Thanks for the input.
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Re: Basic empty weight

Postby Joe Moilanen » Fri Jun 02, 2023 4:51 pm

Wyoming1 wrote:
redacted wrote:Mine on 8.50's is 1420. On 29's it's 1444.

Lyc O-360 Avcon conversion, MT prop. 175 wings, sportsman cuff, AK bushwheels tailwheel. Def some pounds added on, I think the sportsman kit is 20#


This is interesting to me. I have the same engine conversion (170A model), Hartzell prop, standard wings and wheels and am at 1270#. I took the back seat out and dropped another 31# putting me at 1239#. Which MT prop did you put on? That is definitely on my wish list as are the 8.50's.

Thanks for the input.

For what it's worth, I have an uneasy feeling about MT props. I'm not here to put them down, just thought I'd relate a story of something I that happened last year. I flew into Johnson Crk., Idaho (popular back country strip in Idaho)in August. apparently a week before I arrived two twin Brothers and their dog departed the strip in the morning in their Husky (with an MT prop). At about 650' AGL and just past the end of the runway they apparently lost propulsion and tried the "turn back" with the unfortunate "stall-spin" results. The Husky went straight down, nose first into the rocky creek. Only the dog survived. The caretaker of the strip found the spinner, hardly damaged along the bank of the creek. I looked at Flightaware and it looks like the location of the spinner and and where the Husky quit climbing were about the same. The prop hub had one blade sheared at the hub and the other blade was totally missing... The caretaker brought the spinner to the attention of the NTSB while they were there but they didn't seen to interested so he put it in the back seat of their vehicle. A couple of days later the caretaker went back to the scene and found the spinner laying on the bank...maybe it's easier to write an accident off as "stall/spin/pilot error" than to spend time investigating it?? I truly believe the Husky pitched a blade on climb out. I spent an entire day combing the surrounding woods looking for the blade but never found it. Because of the type of woods, it could have easily hidden itself or even have fallen into the river and floated downstream. I remember hearing about a lag screw problem with MT years ago but can't remember the details. I got in touch with MT and relayed the story but not sure where it went. I just hope the issue has been dealt with before it happens the someone else.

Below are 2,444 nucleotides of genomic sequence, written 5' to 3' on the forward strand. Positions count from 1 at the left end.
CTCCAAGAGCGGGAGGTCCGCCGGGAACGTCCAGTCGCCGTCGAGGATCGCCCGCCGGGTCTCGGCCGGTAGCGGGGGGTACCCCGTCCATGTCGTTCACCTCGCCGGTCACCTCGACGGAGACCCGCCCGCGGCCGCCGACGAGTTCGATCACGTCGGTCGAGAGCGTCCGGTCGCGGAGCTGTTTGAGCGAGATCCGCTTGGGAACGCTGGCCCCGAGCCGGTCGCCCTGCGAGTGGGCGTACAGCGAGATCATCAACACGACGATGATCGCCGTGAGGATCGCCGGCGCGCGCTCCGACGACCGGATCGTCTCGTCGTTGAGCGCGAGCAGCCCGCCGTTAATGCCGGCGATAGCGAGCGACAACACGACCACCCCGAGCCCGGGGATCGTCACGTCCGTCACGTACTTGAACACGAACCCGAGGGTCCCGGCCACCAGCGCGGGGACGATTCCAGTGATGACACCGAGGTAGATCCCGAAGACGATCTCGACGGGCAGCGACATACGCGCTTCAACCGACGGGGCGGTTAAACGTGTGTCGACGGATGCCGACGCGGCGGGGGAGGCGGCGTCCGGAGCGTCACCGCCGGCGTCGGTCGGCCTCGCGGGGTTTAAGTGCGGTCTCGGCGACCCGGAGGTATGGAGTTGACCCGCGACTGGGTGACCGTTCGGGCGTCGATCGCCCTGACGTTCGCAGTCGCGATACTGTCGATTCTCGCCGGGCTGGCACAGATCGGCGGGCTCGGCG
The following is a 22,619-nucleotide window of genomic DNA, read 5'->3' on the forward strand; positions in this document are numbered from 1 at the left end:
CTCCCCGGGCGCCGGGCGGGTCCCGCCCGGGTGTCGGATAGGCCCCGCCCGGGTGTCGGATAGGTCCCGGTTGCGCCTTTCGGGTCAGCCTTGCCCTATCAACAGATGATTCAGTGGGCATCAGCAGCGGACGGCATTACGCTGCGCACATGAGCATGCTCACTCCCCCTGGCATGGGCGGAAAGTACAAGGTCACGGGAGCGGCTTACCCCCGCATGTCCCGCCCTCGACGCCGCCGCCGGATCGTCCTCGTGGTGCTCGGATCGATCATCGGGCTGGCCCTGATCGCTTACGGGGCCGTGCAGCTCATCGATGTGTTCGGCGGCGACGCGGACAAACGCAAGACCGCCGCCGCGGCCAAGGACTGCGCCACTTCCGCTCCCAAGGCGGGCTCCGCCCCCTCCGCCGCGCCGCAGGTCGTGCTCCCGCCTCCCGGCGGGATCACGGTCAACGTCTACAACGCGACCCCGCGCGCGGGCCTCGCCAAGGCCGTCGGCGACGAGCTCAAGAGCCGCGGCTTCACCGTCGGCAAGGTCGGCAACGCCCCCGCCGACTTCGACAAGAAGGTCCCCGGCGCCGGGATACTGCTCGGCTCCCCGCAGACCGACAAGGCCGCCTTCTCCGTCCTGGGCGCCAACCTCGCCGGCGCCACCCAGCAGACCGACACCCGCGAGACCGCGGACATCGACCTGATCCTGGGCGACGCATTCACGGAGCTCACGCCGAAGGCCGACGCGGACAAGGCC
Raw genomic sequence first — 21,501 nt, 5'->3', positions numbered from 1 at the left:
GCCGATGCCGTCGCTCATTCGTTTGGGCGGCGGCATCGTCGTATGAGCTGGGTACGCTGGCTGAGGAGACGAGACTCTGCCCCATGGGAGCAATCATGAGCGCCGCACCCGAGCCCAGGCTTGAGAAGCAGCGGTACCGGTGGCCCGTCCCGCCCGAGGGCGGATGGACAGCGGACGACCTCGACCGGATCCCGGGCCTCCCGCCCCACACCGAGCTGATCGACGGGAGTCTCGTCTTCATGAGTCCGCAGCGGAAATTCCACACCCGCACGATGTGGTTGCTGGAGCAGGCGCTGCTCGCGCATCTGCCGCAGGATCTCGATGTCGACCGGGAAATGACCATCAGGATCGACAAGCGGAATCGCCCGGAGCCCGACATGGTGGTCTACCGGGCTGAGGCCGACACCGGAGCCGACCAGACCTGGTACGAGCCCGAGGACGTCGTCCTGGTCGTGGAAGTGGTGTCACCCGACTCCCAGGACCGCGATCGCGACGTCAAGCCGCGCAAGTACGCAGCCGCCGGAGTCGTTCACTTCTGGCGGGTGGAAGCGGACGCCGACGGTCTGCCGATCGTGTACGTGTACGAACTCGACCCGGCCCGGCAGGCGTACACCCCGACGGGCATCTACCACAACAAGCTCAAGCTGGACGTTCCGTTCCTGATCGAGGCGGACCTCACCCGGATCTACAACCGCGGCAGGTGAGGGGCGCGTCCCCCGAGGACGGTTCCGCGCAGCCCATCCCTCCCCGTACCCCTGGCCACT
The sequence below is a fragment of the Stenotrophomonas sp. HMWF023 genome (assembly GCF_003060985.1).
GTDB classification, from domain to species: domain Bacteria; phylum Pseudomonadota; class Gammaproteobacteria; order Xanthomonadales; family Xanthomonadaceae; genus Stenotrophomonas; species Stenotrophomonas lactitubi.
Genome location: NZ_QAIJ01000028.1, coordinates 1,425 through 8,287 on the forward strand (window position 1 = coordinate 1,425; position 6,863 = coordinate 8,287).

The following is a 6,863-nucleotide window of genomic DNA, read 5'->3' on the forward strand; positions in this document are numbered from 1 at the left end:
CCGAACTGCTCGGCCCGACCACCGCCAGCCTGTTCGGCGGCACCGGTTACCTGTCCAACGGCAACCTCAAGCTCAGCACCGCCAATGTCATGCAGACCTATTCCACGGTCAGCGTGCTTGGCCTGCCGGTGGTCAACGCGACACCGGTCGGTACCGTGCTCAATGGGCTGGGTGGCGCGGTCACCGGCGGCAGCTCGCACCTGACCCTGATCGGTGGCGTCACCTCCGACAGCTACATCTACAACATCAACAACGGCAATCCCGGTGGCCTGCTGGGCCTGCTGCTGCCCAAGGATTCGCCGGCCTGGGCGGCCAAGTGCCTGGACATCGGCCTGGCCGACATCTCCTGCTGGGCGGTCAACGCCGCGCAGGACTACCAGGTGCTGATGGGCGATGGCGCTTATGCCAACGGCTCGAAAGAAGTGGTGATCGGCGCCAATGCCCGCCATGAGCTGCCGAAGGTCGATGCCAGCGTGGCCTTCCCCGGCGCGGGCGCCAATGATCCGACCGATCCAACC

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Re: Basic empty weight

Postby GAHorn » Fri Jun 02, 2023 5:27 pm

Joe, are you certain it was an MT prop with the lag screw problem… not an Aeromatic..?

I ran into a similar problem with NTSB on another accident in which a 172 crashed in a canyon. NTSB blamed the problem partially on the fuel selector valve (same type as the 170B) which had the O-ring and the ball-valve reversed…claiming it shut the fuel Off and therefore resulted in engine-stoppage.

I contacted the lead investigator and pointed out that, while NTSB is correct that the IPC shows the incorrect order-of-assembly of the valve parts….. the incorrect assembly will result in Failure of the valve to Shut Off fuel flow….NOT to result in failure to allow fuel flow as NTSB claimed.

The lead investigator had no interest in correcting the error in her report. :(

(This matter was addressed by me in a Fuel Valve Rebuild article published in the 1st Qtr 2011 “The 170 News” found/downloadable here: https://cessna170.org/download/24/170-n ... r-2011.pdf
'53 B-model N146YS SN:25713
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An originality nut (mostly) for the right reasons. ;)
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Re: Basic empty weight

Postby Joe Moilanen » Fri Jun 02, 2023 8:41 pm

GAHorn wrote:Joe, are you certain it was an MT prop with the lag screw problem… not an Aeromatic..?

I ran into a similar problem with NTSB on another accident in which a 172 crashed in a canyon. NTSB blamed the problem partially on the fuel selector valve (same type as the 170B) which had the O-ring and the ball-valve reversed…claiming it shut the fuel Off and therefore resulted in engine-stoppage.

I contacted the lead investigator and pointed out that, while NTSB is correct that the IPC shows the incorrect order-of-assembly of the valve parts….. the incorrect assembly will result in Failure of the valve to Shut Off fuel flow….NOT to result in failure to allow fuel flow as NTSB claimed.

The lead investigator had no interest in correcting the error in her report. :(

(This matter was addressed by me in a Fuel Valve Rebuild article published in the 1st Qtr 2011 “The 170 News” found/downloadable here: https://cessna170.org/download/24/170-n ... r-2011.pdf

It was an MT for sure George. Sounds like the NTSB isn't as thorough as they should be in either case...sad deal...